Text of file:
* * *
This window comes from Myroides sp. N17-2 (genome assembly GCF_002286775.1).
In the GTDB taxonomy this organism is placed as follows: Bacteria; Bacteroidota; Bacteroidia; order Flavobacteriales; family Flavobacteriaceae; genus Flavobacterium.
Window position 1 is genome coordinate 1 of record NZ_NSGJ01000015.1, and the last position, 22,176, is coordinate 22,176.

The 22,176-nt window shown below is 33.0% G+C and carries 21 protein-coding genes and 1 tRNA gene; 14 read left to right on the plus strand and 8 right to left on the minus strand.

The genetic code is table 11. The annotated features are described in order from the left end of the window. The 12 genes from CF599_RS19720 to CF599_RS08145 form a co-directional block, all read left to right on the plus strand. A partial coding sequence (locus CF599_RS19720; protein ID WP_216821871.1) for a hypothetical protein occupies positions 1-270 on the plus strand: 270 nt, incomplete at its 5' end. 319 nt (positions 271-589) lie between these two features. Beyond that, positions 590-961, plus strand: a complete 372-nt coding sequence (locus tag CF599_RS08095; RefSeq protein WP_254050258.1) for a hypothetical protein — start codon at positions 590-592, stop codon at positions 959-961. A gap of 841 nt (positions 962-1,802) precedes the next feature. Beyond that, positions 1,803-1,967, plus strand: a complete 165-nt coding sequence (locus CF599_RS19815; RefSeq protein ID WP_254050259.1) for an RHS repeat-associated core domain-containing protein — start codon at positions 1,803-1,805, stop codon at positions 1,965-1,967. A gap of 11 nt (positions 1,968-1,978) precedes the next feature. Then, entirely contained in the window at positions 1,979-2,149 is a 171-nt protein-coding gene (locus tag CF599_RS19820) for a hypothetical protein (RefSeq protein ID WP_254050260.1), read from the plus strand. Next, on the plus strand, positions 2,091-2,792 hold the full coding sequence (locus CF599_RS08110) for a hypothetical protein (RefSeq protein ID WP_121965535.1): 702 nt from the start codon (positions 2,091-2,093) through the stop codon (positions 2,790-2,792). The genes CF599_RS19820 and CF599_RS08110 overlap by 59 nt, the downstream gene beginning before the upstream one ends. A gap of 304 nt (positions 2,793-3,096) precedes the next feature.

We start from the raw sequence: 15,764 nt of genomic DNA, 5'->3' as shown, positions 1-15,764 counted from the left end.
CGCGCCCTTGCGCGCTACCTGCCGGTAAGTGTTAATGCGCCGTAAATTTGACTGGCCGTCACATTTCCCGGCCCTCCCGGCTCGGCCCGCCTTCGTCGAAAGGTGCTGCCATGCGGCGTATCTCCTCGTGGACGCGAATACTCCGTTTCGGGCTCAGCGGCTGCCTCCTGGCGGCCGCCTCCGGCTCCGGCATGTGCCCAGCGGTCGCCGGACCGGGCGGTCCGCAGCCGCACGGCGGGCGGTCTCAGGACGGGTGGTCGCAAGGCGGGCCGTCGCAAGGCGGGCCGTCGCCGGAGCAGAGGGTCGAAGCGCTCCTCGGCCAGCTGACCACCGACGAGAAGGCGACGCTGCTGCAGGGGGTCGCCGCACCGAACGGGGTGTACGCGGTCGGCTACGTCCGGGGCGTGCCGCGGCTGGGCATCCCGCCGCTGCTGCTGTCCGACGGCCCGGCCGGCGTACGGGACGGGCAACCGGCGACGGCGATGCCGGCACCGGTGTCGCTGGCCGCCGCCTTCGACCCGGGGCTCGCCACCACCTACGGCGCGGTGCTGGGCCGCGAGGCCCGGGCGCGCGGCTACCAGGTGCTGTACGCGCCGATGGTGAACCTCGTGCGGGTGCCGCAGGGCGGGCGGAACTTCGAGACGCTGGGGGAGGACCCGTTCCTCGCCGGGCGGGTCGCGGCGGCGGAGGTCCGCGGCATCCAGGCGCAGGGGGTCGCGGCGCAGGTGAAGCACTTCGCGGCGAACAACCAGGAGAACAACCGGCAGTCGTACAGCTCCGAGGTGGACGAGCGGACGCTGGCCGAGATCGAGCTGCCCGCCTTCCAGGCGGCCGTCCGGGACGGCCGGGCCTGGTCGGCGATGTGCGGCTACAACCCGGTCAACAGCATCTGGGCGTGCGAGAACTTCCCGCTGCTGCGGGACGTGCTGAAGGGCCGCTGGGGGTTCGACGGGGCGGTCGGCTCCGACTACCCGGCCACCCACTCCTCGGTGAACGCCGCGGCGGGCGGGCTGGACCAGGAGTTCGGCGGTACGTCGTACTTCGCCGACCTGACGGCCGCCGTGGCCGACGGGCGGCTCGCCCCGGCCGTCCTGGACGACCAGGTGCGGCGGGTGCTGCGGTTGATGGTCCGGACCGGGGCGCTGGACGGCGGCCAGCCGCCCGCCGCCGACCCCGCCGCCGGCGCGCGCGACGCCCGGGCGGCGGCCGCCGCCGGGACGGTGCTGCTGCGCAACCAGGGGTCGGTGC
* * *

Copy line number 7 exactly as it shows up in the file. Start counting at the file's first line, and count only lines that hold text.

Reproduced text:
CGCGCCCTTGCGCGCTACCTGCCGGTAAGTGTTAATGCGCCGTAAATTTGACTGGCCGTCACATTTCCCGGCCCTCCCGGCTCGGCCCGCCTTCGTCGAAAGGTGCTGCCATGCGGCGTATCTCCTCGTGGACGCGAATACTCCGTTTCGGGCTCAGCGGCTGCCTCCTGGCGGCCGCCTCCGGCTCCGGCATGTGCCCAGCGGTCGCCGGACCGGGCGGTCCGCAGCCGCACGGCGGGCGGTCTCAGGACGGGTGGTCGCAAGGCGGGCCGTCGCAAGGCGGGCCGTCGCCGGAGCAGAGGGTCGAAGCGCTCCTCGGCCAGCTGACCACCGACGAGAAGGCGACGCTGCTGCAGGGGGTCGCCGCACCGAACGGGGTGTACGCGGTCGGCTACGTCCGGGGCGTGCCGCGGCTGGGCATCCCGCCGCTGCTGCTGTCCGACGGCCCGGCCGGCGTACGGGACGGGCAACCGGCGACGGCGATGCCGGCACCGGTGTCGCTGGCCGCCGCCTTCGACCCGGGGCTCGCCACCACCTACGGCGCGGTGCTGGGCCGCGAGGCCCGGGCGCGCGGCTACCAGGTGCTGTACGCGCCGATGGTGAACCTCGTGCGGGTGCCGCAGGGCGGGCGGAACTTCGAGACGCTGGGGGAGGACCCGTTCCTCGCCGGGCGGGTCGCGGCGGCGGAGGTCCGCGGCATCCAGGCGCAGGGGGTCGCGGCGCAGGTGAAGCACTTCGCGGCGAACAACCAGGAGAACAACCGGCAGTCGTACAGCTCCGAGGTGGACGAGCGGACGCTGGCCGAGATCGAGCTGCCCGCCTTCCAGGCGGCCGTCCGGGACGGCCGGGCCTGGTCGGCGATGTGCGGCTACAACCCGGTCAACAGCATCTGGGCGTGCGAGAACTTCCCGCTGCTGCGGGACGTGCTGAAGGGCCGCTGGGGGTTCGACGGGGCGGTCGGCTCCGACTACCCGGCCACCCACTCCTCGGTGAACGCCGCGGCGGGCGGGCTGGACCAGGAGTTCGGCGGTACGTCGTACTTCGCCGACCTGACGGCCGCCGTGGCCGACGGGCGGCTCGCCCCGGCCGTCCTGGACGACCAGGTGCGGCGGGTGCTGCGGTTGATGGTCCGGACCGGGGCGCTGGACGGCGGCCAGCCGCCCGCCGCCGACCCCGCCGCCGGCGCGCGCGACGCCCGGGCGGCGGCCGCCGCCGGGACGGTGCTGCTGCGCAACCAGGGGTCGGTGC